“He is on the right.” “That party represents the right.” These are standard expressions that are familiar today in the West, including France. But as usual, few understand or even care about the precise meaning of the word.
This Fall marks the centennial of the 1917 Bolshevik Revolution. Although few commentators today are likely to glorify that event or its aftermath, most will assume that the revolution was a regrettable necessity . . . Such a view is false.
Scott P. Richert
“Unless you were born here, you will never really be at home in this city.” Amy and I heard those words (or a variation thereof) over and over again in early 1996, as we met new people in our adopted hometown of Rockford, Illinois.
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While easy for Republicans to wash their hands of such odious elements as Nazis in Charlottesville, will they take up the defense of the monuments and statues that have defined our history, or capitulate to the icon-smashers? In this Second American Civil War, whose side are you on?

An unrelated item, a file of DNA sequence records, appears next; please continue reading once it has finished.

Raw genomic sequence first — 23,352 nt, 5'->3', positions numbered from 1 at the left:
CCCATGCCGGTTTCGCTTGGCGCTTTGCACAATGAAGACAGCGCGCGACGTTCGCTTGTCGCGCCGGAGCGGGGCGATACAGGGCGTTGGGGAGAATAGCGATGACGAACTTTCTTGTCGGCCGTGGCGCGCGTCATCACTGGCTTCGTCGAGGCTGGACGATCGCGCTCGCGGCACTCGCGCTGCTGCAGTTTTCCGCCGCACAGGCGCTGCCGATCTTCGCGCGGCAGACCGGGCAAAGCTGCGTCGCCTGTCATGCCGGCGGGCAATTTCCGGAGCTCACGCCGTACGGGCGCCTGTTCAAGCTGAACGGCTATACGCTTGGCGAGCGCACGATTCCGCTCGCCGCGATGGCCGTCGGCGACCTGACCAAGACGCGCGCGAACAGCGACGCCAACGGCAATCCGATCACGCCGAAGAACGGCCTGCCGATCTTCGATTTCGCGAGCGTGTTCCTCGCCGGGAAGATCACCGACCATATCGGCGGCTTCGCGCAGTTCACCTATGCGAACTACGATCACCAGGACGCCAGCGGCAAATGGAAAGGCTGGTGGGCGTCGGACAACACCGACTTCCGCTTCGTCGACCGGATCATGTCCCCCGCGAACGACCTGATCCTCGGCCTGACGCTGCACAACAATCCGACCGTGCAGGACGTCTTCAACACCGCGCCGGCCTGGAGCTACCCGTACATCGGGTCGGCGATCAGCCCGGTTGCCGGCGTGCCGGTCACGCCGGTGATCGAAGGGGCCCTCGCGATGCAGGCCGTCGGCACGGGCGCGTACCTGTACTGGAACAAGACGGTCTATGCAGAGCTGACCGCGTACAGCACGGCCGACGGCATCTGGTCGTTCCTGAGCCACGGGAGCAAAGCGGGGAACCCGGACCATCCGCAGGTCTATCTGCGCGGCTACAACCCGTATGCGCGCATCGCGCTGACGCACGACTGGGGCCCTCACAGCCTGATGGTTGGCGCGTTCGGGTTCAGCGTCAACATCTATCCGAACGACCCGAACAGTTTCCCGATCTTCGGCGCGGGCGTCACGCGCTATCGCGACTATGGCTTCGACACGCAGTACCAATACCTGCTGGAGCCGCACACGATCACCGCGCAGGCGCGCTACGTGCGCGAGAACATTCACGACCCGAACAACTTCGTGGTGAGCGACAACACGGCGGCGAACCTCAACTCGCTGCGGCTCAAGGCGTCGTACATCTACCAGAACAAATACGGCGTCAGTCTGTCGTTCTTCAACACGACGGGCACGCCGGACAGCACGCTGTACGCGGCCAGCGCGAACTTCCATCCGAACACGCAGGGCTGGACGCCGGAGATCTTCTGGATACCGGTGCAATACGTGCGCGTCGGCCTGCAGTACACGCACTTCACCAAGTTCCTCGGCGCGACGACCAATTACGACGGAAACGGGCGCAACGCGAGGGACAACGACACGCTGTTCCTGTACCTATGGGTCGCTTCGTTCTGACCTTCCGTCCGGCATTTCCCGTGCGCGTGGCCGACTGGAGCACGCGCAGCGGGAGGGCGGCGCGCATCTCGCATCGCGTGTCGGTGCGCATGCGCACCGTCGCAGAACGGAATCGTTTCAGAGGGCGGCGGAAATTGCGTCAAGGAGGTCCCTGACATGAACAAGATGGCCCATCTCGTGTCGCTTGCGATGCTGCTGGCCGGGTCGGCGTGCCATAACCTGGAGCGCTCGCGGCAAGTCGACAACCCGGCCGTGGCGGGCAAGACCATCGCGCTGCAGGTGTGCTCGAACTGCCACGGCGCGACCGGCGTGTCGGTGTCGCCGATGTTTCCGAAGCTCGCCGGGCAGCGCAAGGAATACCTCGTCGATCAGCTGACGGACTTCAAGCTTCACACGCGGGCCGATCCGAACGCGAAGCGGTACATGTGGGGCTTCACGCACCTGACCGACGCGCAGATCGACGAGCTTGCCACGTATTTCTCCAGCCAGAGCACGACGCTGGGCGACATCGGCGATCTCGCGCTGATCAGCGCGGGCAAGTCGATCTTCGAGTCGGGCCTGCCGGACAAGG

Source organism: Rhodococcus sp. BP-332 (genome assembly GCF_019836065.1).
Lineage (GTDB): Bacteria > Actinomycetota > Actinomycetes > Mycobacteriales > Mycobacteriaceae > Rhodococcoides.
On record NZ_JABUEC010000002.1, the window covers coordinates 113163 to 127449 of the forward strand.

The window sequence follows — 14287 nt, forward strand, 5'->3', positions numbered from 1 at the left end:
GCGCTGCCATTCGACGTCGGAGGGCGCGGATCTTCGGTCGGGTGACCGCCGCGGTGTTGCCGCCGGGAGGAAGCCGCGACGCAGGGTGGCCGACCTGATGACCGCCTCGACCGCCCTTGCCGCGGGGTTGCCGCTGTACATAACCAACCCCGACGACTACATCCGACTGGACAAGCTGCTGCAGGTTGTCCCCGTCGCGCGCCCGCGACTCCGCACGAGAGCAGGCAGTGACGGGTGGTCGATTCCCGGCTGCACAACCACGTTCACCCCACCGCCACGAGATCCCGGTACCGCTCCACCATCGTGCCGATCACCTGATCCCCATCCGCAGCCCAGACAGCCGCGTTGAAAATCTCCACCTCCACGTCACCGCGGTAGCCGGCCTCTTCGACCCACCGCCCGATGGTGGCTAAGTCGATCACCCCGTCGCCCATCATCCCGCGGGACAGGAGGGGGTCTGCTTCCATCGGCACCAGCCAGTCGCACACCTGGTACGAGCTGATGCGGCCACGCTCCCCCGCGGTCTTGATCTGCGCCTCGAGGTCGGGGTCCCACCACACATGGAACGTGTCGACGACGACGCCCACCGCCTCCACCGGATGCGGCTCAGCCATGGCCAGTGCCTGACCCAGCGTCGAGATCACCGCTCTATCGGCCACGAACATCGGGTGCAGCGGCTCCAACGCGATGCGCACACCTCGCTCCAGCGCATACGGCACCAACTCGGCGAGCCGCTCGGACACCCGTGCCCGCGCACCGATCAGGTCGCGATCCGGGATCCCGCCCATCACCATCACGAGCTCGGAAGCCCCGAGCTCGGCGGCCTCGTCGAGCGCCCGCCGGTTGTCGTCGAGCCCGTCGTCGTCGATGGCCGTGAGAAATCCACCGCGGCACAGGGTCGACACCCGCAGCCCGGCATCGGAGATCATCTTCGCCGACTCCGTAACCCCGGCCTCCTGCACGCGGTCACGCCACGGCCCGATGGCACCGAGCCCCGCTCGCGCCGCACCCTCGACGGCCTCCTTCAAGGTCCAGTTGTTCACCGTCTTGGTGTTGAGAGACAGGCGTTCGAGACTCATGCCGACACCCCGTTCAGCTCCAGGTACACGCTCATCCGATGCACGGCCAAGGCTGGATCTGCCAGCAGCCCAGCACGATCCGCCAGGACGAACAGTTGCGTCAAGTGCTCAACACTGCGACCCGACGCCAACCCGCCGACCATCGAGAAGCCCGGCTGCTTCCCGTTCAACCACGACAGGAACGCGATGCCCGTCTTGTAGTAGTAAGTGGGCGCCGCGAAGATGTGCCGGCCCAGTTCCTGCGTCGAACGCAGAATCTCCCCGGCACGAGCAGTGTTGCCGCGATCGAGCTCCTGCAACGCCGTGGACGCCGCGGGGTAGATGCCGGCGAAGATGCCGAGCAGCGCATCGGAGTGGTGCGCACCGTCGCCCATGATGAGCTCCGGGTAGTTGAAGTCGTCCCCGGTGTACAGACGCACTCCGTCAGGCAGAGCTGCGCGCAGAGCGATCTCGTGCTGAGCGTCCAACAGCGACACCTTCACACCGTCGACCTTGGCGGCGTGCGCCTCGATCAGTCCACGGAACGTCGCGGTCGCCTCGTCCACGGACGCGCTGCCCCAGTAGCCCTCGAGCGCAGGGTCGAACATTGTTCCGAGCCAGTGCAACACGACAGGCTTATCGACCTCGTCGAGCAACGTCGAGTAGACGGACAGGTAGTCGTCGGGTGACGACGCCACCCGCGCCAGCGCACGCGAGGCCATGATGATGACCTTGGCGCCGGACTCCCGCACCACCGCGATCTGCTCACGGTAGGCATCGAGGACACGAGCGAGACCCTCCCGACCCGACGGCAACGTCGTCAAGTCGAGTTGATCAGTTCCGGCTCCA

Every living nation needs symbols. They tell us who we are as one people, in what we believe, and on what basis we organize our common life.
All societies regulate personal behavior: That is part of what makes them societies, instead of mere aggregations of isolated individuals. Societies differ enormously, though, in just how they perform this regulation, how much they rely on law and the state, rather than informal or private means.
Benjamin Netanyahu, now in his fourth term, may become the longest-serving Israeli Prime Minister—provided he survives in his post into 2018. On August 3, Israeli police officially confirmed that Netanyahu is suspected of a series of crimes, including fraud, breach of trust and accepting bribes.